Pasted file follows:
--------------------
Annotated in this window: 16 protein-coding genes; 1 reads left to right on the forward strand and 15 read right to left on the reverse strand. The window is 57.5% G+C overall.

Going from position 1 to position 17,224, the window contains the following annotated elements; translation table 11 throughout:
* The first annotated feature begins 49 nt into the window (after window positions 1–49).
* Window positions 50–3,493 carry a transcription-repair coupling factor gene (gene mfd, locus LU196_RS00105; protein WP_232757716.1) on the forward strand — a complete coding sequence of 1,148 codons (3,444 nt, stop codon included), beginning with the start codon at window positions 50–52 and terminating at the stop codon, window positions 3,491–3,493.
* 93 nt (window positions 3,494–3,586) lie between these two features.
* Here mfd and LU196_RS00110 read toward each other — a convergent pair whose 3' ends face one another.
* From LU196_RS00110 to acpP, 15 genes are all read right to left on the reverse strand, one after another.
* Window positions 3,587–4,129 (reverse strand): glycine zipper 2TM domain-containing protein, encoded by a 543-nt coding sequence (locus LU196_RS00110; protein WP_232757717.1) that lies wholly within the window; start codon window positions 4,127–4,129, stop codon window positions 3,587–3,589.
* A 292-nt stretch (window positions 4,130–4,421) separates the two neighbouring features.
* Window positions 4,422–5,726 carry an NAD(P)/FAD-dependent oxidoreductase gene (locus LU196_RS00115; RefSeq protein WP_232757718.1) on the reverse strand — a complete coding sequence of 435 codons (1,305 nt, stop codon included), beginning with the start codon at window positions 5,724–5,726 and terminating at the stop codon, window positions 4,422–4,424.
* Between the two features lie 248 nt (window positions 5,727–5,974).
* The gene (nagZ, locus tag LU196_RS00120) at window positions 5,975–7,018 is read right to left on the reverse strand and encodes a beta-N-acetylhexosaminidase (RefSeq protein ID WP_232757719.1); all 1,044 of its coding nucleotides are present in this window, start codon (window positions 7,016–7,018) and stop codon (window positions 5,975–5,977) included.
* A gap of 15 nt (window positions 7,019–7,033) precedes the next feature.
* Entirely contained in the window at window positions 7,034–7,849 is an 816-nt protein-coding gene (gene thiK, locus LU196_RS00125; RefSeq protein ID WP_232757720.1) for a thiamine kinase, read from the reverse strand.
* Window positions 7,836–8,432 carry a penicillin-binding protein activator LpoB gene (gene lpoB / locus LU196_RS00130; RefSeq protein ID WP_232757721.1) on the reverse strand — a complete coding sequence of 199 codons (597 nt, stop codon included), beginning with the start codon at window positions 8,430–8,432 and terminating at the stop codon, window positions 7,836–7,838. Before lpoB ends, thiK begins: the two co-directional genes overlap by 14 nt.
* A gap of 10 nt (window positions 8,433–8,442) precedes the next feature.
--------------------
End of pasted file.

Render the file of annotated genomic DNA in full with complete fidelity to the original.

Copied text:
Annotated in this window: 16 protein-coding genes; 1 reads left to right on the forward strand and 15 read right to left on the reverse strand. The window is 57.5% G+C overall.

Going from position 1 to position 17,224, the window contains the following annotated elements; translation table 11 throughout:
* The first annotated feature begins 49 nt into the window (after window positions 1–49).
* Window positions 50–3,493 carry a transcription-repair coupling factor gene (gene mfd, locus LU196_RS00105; protein WP_232757716.1) on the forward strand — a complete coding sequence of 1,148 codons (3,444 nt, stop codon included), beginning with the start codon at window positions 50–52 and terminating at the stop codon, window positions 3,491–3,493.
* 93 nt (window positions 3,494–3,586) lie between these two features.
* Here mfd and LU196_RS00110 read toward each other — a convergent pair whose 3' ends face one another.
* From LU196_RS00110 to acpP, 15 genes are all read right to left on the reverse strand, one after another.
* Window positions 3,587–4,129 (reverse strand): glycine zipper 2TM domain-containing protein, encoded by a 543-nt coding sequence (locus LU196_RS00110; protein WP_232757717.1) that lies wholly within the window; start codon window positions 4,127–4,129, stop codon window positions 3,587–3,589.
* A 292-nt stretch (window positions 4,130–4,421) separates the two neighbouring features.
* Window positions 4,422–5,726 carry an NAD(P)/FAD-dependent oxidoreductase gene (locus LU196_RS00115; RefSeq protein WP_232757718.1) on the reverse strand — a complete coding sequence of 435 codons (1,305 nt, stop codon included), beginning with the start codon at window positions 5,724–5,726 and terminating at the stop codon, window positions 4,422–4,424.
* Between the two features lie 248 nt (window positions 5,727–5,974).
* The gene (nagZ, locus tag LU196_RS00120) at window positions 5,975–7,018 is read right to left on the reverse strand and encodes a beta-N-acetylhexosaminidase (RefSeq protein ID WP_232757719.1); all 1,044 of its coding nucleotides are present in this window, start codon (window positions 7,016–7,018) and stop codon (window positions 5,975–5,977) included.
* A gap of 15 nt (window positions 7,019–7,033) precedes the next feature.
* Entirely contained in the window at window positions 7,034–7,849 is an 816-nt protein-coding gene (gene thiK, locus LU196_RS00125; RefSeq protein ID WP_232757720.1) for a thiamine kinase, read from the reverse strand.
* Window positions 7,836–8,432 carry a penicillin-binding protein activator LpoB gene (gene lpoB / locus LU196_RS00130; RefSeq protein ID WP_232757721.1) on the reverse strand — a complete coding sequence of 199 codons (597 nt, stop codon included), beginning with the start codon at window positions 8,430–8,432 and terminating at the stop codon, window positions 7,836–7,838. Before lpoB ends, thiK begins: the two co-directional genes overlap by 14 nt.
* A gap of 10 nt (window positions 8,433–8,442) precedes the next feature.